'If we jump ahead a bit to the next major event in the history of television,' suggests Trenouth, 'we know that Baird realized that to make television a viable option as a medium, he would have to develop a relationship with the broadcast giant, the BBC.' The head of the broadcast giant was someone whom Baird had inadvertently slighted decades earlier at school in Scotland, and that person, John Reith, held a grudge. Although he later admitted to a mild respect for Baird, Reith made many attempts at destroy the relationship between the BBC and the inventor.
In what Trenouth describes as 'true government fashion,' a board was organized, the Selsdon Committee. Their task was to investigate systems suggested from those submitted from around the world. They narrowed the selection to two, both British, the only ones that could be demonstrated as working. One was Baird's; the other was from EMI, now Marconi-EMI. The Committee could not agree which system should be awarded the contract with the BBC; a competition between the two systems was instituted. Every other week, the BBC would broadcast the alternate systems each evening for six months...and then they would decide which was best.
According to Simon Vaughan, archivist of the Alexandra Palace Television Society, the first 'public' broadcast occurred during August 1936 from Ally Pally. The identical programme was transmitted twice a day to the annual National Radio Show at the Olympia, and included singer Helen McKay, a pair of acrobatic tap dancers, as well as Miss Lutie and Pogo, the wonder horse. Transmission was from the Baird studio and the Marconi-EMI transmission from the other one.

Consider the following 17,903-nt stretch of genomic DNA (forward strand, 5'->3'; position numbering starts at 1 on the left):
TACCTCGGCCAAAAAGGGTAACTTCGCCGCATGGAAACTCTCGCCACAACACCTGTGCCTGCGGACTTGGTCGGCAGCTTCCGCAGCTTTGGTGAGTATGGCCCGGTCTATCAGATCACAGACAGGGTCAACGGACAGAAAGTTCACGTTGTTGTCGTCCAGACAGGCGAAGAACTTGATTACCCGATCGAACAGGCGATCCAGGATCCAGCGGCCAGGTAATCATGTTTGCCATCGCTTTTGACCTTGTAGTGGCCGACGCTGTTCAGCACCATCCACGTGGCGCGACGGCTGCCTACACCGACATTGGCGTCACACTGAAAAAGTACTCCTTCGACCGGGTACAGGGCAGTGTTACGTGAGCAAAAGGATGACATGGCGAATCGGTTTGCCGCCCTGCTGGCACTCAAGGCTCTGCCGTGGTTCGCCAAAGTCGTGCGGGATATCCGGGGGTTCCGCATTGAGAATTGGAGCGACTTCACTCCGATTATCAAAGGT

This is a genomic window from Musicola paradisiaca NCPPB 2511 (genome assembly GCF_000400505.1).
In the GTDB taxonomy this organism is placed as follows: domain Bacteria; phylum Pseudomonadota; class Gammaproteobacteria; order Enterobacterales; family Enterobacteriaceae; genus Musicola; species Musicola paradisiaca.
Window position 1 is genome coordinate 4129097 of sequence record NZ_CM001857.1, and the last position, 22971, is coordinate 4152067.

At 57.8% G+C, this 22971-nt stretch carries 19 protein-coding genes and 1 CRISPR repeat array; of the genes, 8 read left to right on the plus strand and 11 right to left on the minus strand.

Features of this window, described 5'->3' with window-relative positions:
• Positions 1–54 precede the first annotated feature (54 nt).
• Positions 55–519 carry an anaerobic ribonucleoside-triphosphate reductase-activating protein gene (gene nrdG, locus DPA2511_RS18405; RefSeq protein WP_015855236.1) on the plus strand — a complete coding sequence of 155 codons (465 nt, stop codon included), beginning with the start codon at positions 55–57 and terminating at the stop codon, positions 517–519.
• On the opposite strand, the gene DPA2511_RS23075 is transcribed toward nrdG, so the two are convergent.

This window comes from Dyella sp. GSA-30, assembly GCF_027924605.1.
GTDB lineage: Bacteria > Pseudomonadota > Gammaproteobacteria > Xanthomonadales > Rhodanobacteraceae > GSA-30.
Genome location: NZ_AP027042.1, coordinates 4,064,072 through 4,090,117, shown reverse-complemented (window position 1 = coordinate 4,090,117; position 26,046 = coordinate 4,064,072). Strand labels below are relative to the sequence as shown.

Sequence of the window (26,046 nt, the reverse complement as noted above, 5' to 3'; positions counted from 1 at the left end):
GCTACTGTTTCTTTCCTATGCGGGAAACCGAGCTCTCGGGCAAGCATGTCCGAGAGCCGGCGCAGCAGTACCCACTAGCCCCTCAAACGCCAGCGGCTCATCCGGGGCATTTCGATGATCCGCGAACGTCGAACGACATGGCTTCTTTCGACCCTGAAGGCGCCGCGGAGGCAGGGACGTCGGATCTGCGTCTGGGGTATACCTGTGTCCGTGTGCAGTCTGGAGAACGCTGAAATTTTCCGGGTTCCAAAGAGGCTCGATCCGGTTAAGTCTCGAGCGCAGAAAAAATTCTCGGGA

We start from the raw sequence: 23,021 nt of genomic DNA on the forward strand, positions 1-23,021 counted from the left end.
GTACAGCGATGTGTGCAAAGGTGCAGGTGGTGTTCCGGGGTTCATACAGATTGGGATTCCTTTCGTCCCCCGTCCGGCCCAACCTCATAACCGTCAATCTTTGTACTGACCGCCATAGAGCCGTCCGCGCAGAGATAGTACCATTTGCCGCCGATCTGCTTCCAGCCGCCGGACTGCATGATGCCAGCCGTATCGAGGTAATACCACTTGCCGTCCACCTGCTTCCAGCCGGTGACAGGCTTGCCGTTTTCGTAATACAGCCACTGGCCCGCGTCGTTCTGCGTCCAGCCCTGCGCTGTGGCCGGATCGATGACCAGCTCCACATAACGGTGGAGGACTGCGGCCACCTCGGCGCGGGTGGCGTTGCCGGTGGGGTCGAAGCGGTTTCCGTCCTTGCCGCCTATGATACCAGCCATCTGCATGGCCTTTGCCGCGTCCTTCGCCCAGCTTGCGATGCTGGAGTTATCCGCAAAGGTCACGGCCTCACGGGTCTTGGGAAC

The official launch began at 3 p.m. on 2 November 1936, with broadcasts from Alexandra Palace. A former Edwardian entertainment complex, it was chosen because it is high on a hill overlooking London. The building still stands and hosts a variety of events. The Baird Company's system was used for the opening broadcast.
The inaugural programme on the BBC included a series of speeches, including one from Lord Selsdon himself, notes Vaughan. A cinema newsreel began the opening program followed by musical comedy star Adele Dixon singing 'Television'; the American comedy dance team of Buck and Bubbles, the first African-Americans to appear on television; and a series of vaudeville-type acts. The service was offered to viewers from 3 to 4 p.m. and again from 9 to 10 p.m.
Vaughan points out, 'It was acclaimed as the first fully public service in the world because the high-definition television receivers were on general sale, and the service was recognized by the government, the Post Office [which had to sanction such broadcasts] and the BBC as a permanent entertainment medium.' 'Keep in mind,' he continues, 'that the number of sets available to receive this new service was less than 400 and the range of the transmitter was between 30 and 50 miles from Alexandra Palace. There was a 1,000-pound allocation for the programmes for the week, 'with no television on Sundays!'
Trenouth approaches a huge apparatus, saying, 'And here is the camera that Baird used in the 1936 experiments that first time.' And he explains the process: 'Baird used the 'intermediate film system.' What he did was actually film the program. The film came out of the bottom of the camera and went directly into the developer, into a fixer and while it was still wet and underwater, 58 seconds later, it was 'telecined' into a TV picture. But it was complete madness!' he exclaims.